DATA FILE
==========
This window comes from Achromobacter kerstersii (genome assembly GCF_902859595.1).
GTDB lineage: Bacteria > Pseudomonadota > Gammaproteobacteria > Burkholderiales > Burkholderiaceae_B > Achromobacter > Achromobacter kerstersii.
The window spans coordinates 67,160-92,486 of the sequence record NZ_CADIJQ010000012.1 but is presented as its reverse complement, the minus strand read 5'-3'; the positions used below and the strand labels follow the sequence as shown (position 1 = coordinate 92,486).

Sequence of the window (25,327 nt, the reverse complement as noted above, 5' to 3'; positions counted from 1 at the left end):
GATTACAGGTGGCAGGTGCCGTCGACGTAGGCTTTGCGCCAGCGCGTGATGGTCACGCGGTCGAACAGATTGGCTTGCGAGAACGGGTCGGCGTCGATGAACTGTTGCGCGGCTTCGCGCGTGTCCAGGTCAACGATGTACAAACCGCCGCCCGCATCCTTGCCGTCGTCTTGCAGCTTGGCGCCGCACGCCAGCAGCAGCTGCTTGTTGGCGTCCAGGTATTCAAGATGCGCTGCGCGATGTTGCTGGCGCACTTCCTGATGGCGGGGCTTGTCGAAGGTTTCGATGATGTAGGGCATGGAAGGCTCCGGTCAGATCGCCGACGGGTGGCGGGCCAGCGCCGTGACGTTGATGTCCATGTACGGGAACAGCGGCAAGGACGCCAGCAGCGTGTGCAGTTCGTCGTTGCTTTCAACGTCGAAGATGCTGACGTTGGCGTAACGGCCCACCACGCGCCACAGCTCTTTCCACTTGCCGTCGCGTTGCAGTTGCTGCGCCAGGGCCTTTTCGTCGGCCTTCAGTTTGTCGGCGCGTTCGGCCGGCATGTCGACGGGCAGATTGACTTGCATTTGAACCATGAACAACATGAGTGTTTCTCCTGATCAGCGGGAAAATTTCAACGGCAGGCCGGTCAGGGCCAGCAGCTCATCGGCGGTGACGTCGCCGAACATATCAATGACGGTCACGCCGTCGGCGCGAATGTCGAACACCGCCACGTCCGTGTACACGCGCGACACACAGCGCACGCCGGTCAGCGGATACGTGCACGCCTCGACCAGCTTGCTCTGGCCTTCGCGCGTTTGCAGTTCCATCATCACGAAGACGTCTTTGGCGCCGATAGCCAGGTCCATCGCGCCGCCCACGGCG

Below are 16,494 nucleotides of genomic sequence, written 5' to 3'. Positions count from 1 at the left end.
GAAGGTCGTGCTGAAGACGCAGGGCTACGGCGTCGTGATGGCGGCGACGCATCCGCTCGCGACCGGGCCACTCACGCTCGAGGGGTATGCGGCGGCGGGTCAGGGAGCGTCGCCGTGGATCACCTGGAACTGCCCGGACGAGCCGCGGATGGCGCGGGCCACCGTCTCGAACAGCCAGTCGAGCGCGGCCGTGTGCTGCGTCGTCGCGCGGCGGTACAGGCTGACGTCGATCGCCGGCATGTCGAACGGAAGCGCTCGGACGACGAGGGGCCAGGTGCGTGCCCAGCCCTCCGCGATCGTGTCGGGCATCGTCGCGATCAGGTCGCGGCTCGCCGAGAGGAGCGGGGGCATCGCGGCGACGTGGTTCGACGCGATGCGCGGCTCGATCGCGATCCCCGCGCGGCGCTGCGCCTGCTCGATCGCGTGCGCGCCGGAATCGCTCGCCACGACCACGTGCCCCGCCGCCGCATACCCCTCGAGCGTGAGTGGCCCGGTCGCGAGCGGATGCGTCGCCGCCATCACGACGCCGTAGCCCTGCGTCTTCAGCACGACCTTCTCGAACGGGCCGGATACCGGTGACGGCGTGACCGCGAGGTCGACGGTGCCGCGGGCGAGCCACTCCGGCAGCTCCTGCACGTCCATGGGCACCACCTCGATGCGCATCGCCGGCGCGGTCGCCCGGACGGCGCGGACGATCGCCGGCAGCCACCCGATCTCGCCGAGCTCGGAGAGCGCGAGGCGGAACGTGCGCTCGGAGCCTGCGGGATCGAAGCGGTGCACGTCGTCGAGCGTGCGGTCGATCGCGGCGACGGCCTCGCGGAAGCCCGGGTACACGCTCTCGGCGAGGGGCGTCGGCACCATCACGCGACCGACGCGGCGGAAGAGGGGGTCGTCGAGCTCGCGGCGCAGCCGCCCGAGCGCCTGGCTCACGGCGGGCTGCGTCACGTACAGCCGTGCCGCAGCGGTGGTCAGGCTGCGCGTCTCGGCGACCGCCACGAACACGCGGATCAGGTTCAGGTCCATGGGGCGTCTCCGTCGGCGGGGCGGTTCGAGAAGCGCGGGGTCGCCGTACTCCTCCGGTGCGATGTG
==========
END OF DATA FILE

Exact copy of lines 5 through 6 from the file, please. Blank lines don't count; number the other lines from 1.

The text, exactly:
GATTACAGGTGGCAGGTGCCGTCGACGTAGGCTTTGCGCCAGCGCGTGATGGTCACGCGGTCGAACAGATTGGCTTGCGAGAACGGGTCGGCGTCGATGAACTGTTGCGCGGCTTCGCGCGTGTCCAGGTCAACGATGTACAAACCGCCGCCCGCATCCTTGCCGTCGTCTTGCAGCTTGGCGCCGCACGCCAGCAGCAGCTGCTTGTTGGCGTCCAGGTATTCAAGATGCGCTGCGCGATGTTGCTGGCGCACTTCCTGATGGCGGGGCTTGTCGAAGGTTTCGATGATGTAGGGCATGGAAGGCTCCGGTCAGATCGCCGACGGGTGGCGGGCCAGCGCCGTGACGTTGATGTCCATGTACGGGAACAGCGGCAAGGACGCCAGCAGCGTGTGCAGTTCGTCGTTGCTTTCAACGTCGAAGATGCTGACGTTGGCGTAACGGCCCACCACGCGCCACAGCTCTTTCCACTTGCCGTCGCGTTGCAGTTGCTGCGCCAGGGCCTTTTCGTCGGCCTTCAGTTTGTCGGCGCGTTCGGCCGGCATGTCGACGGGCAGATTGACTTGCATTTGAACCATGAACAACATGAGTGTTTCTCCTGATCAGCGGGAAAATTTCAACGGCAGGCCGGTCAGGGCCAGCAGCTCATCGGCGGTGACGTCGCCGAACATATCAATGACGGTCACGCCGTCGGCGCGAATGTCGAACACCGCCACGTCCGTGTACACGCGCGACACACAGCGCACGCCGGTCAGCGGATACGTGCACGCCTCGACCAGCTTGCTCTGGCCTTCGCGCGTTTGCAGTTCCATCATCACGAAGACGTCTTTGGCGCCGATAGCCAGGTCCATCGCGCCGCCCACGGCG

Below are 16,494 nucleotides of genomic sequence, written 5' to 3'. Positions count from 1 at the left end.